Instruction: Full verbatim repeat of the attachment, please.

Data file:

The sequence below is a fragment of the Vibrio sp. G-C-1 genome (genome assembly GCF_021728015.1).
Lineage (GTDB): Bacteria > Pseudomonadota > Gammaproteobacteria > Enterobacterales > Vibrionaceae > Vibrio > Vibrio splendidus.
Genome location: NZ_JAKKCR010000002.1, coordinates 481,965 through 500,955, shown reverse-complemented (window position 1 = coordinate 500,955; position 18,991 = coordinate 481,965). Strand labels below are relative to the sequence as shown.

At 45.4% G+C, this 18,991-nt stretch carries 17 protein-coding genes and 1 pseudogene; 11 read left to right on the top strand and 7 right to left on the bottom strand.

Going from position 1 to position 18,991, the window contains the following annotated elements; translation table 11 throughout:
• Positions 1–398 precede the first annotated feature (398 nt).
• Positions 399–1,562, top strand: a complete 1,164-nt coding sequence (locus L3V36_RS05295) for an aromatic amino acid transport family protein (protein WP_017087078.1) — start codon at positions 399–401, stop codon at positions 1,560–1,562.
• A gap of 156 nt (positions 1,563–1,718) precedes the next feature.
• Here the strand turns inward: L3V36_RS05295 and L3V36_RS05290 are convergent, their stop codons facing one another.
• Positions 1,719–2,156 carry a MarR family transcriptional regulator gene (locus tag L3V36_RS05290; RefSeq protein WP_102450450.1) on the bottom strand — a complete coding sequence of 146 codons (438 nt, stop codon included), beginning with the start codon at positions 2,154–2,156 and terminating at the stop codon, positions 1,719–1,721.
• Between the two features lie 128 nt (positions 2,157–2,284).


The sequence below is a fragment of the Vibrio sp. G-C-1 genome (genome assembly GCF_021728015.1).
Lineage (GTDB): Bacteria > Pseudomonadota > Gammaproteobacteria > Enterobacterales > Vibrionaceae > Vibrio > Vibrio splendidus.
Genome location: NZ_JAKKCR010000002.1, coordinates 481,965 through 500,955, shown reverse-complemented (window position 1 = coordinate 500,955; position 18,991 = coordinate 481,965). Strand labels below are relative to the sequence as shown.

At 45.4% G+C, this 18,991-nt stretch carries 17 protein-coding genes and 1 pseudogene; 11 read left to right on the top strand and 7 right to left on the bottom strand.

Going from position 1 to position 18,991, the window contains the following annotated elements; translation table 11 throughout:
• Positions 1–398 precede the first annotated feature (398 nt).
• Positions 399–1,562, top strand: a complete 1,164-nt coding sequence (locus L3V36_RS05295) for an aromatic amino acid transport family protein (protein WP_017087078.1) — start codon at positions 399–401, stop codon at positions 1,560–1,562.
• A gap of 156 nt (positions 1,563–1,718) precedes the next feature.
• Here the strand turns inward: L3V36_RS05295 and L3V36_RS05290 are convergent, their stop codons facing one another.
• Positions 1,719–2,156 carry a MarR family transcriptional regulator gene (locus tag L3V36_RS05290; RefSeq protein WP_102450450.1) on the bottom strand — a complete coding sequence of 146 codons (438 nt, stop codon included), beginning with the start codon at positions 2,154–2,156 and terminating at the stop codon, positions 1,719–1,721.
• Between the two features lie 128 nt (positions 2,157–2,284).